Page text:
Striggow went on to explain that the company is fortunate to be within 20 miles of the Cee-Jay Tool factory. “The Chris Cutters and V30 thin veneer saw not only are high-quality pieces of equipment, but the company provides personable service and complete parts availability at our back door,” he said.

A Pellegrini Pentawire saw can cut from two up to five stone slabs simultaneously, with blocks measuring a maximum of 3.5 x 2.1 meters.

While the new quarrying and stone-processing equipment has allowed Stone Wholesale to approximately triple its production rate, the company still relies on older equipment during the stone production process. Among the machines still in operation are two Tysaman gangsaws from 1927, which the company had reworked out of a scrap pile, a 55C Hanomag loader with detachable bucket and forks and a 6-x-30-foot stone tumbler, which Striggow assembled himself.

“As markets and trends of the stone industry have changed, so have we,” said Striggow. “It’s an exciting and ever-changing adventure. ‘Make good things happen’ has always been my goal.”

Products are all on display at the company’s retail showcase, which is named “The Rock Garden.”

The Rock Garden

According to Striggow, the company produces sandstone from two distinct strata of the quarry, which are called “Brownstone” and “Cherokee.” “Both layers feature a range of colors and textures bearing a rustic, earthy appeal,” he said. “A formal precision approach is achieved when Brownstone is sawn to dimension. After the sawing process, Brownstone is called ‘Watermark Buff’ because the blocks are quarter-sawn to expose the watermark patterns.”

“In creating ‘The Rock Garden,’ Stonehenge was an inspiring point of departure,” said Striggow. “The Rock Garden is not intended to be an exact model of Stonehenge, but an impressionistic use of monoliths and lintels.”

Veneers of both Brownstone and Cherokee - split to 1-, 2- and 4-inch bed depths - have been a mainstay for the company. To create a custom look, tumbling or a water texturing method are applied to the stone pieces. Stone Wholesale also offers a variety of other stone products, including dimension stone and landscape boulders as well as custom-crafted water features, fire pits, stone furniture and stone art.

Thin stone veneer, as used for this building’s exterior facade at The Rock Garden, is a large market for Stone Wholesale.

The products are all on display at the company’s retail showcase, which is named “The Rock Garden.” “After traveling to Europe in 1996, I realized that my thoughts kept returning to images of Stonehenge,” said Striggow. “In creating ‘The Rock Garden,’ Stonehenge was an inspiring point of departure. The Rock Garden is not intended to be an exact model of Stonehenge, but an impressionistic use of monoliths and lintels. We excavate some large monolithic pieces from the quarry and set them aside for special projects. The Stonehenge figure is a natural for these monoliths. So is a cross, and so we made a 15-foot-high Brownstone cross and donated it to a local Church last Easter.”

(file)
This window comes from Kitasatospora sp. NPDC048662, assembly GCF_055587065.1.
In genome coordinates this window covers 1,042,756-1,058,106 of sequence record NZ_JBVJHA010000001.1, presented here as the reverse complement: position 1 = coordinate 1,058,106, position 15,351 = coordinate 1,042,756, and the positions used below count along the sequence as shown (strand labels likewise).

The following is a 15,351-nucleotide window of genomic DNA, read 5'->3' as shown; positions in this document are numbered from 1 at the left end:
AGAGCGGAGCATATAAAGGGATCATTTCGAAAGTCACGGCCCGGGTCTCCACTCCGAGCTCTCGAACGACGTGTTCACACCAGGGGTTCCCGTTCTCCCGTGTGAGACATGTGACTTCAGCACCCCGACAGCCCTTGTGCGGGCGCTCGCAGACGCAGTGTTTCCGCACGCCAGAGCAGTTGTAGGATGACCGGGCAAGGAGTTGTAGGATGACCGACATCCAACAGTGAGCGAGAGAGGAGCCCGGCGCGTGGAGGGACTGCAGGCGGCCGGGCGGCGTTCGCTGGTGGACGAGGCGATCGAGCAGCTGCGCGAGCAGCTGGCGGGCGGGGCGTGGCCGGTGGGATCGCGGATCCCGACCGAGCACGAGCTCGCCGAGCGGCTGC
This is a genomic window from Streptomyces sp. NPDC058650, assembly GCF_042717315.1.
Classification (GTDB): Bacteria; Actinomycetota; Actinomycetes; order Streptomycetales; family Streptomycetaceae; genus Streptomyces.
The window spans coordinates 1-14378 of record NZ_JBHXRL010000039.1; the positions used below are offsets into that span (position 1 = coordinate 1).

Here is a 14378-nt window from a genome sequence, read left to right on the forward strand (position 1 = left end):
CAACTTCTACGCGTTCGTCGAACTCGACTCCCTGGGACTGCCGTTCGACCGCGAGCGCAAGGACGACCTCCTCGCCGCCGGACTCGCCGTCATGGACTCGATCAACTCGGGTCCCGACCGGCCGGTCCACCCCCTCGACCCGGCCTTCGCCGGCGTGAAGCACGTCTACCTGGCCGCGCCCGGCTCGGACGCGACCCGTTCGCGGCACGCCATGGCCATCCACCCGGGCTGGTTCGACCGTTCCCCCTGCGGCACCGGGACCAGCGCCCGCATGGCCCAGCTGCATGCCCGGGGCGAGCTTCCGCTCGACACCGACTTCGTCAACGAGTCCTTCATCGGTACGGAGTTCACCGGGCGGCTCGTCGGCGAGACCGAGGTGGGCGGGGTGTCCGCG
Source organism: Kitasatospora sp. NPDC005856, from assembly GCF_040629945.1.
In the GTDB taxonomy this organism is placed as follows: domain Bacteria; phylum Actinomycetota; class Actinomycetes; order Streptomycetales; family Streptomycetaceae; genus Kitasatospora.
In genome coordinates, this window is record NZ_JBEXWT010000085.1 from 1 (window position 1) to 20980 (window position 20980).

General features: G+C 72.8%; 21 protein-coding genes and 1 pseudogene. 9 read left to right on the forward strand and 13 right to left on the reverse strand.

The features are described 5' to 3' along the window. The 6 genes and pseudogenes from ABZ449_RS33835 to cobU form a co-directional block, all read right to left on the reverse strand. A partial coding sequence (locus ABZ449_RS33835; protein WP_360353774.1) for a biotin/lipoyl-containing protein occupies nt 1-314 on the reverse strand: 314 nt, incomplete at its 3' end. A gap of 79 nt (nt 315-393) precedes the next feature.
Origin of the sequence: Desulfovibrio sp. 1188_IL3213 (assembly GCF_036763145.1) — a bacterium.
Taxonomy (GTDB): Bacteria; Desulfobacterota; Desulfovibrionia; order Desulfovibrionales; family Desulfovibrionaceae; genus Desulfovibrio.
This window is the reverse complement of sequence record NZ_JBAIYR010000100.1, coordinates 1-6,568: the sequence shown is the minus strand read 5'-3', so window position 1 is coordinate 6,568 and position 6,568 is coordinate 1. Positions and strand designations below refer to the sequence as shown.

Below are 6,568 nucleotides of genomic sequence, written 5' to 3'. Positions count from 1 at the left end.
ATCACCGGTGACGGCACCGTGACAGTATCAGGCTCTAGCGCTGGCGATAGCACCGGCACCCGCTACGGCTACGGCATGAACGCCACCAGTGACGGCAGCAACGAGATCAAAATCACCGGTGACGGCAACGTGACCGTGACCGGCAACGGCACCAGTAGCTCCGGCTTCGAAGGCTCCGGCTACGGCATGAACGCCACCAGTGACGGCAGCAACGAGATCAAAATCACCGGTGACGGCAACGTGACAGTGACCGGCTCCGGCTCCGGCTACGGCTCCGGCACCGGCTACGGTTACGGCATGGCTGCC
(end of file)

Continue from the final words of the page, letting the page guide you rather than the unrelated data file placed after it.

In addition to thin stone veneer, the company also produces many custom-made stone products such as water features, fountains and furnishings.

Striggow explained that customers of The Rock Garden started calling the location “Colorado’s Stonehenge” on their own. In addition to showcasing Stone Wholesale products, the garden serves as the main office and point of sale for local contractors, masons and homeowners. “It is a pleasure to see people’s reaction to The Rock Garden,” said Chris Boyd, Rock Garden manager. “Everything about it is a work of art. We keep revising the displays so it’s always fresh and fun for our visitors.”

The Rock Garden is an expression of creativity with stone, according to Striggow. “In fact, the facility’s tag line is ‘Rock Solid Inspiration,’” he said. “Geometric works with representative titles such as the ‘Helix,’ ‘Orb’ and ‘Pyramid,’ are made from Brownstone and Cherokee and can be converted to water features.”

Squared veneer in the Brownstone variety clads the exterior of this building in Aspen, CO.

Among some other featured products in the showroom are rolling-ball fountains, which are marketed as “Spheres of Tranquility” and custom made at the garden. These fountains are available in sizes up to 4 feet in diameter.

“Another hot Rock Garden product is the ‘Boulders of Fire,’ a decorative outdoor fire pit constructed with a gas flame,” said Striggow. Because of the variety of stone bases from which they are carved, including moss rock boulders, ‘Boulders of Fire’ are custom made and one-of-a-kind.”

Thin stone veneer is also ideal for interior applications such as residential accent walls.

Thrilled with the success and local public enthusiasm of The Rock Garden, Striggow and his team are devising plans for a second location in the small upscale town of Windsor, CO. The opening is tentatively scheduled for the summer of 2010.

“I’m continually amazed by the excitement that the garden generates,” said Striggow. “But, the public reaction is natural - given the excellent ideas our people continue to come up with and the new types of stone that will soon be available to us.”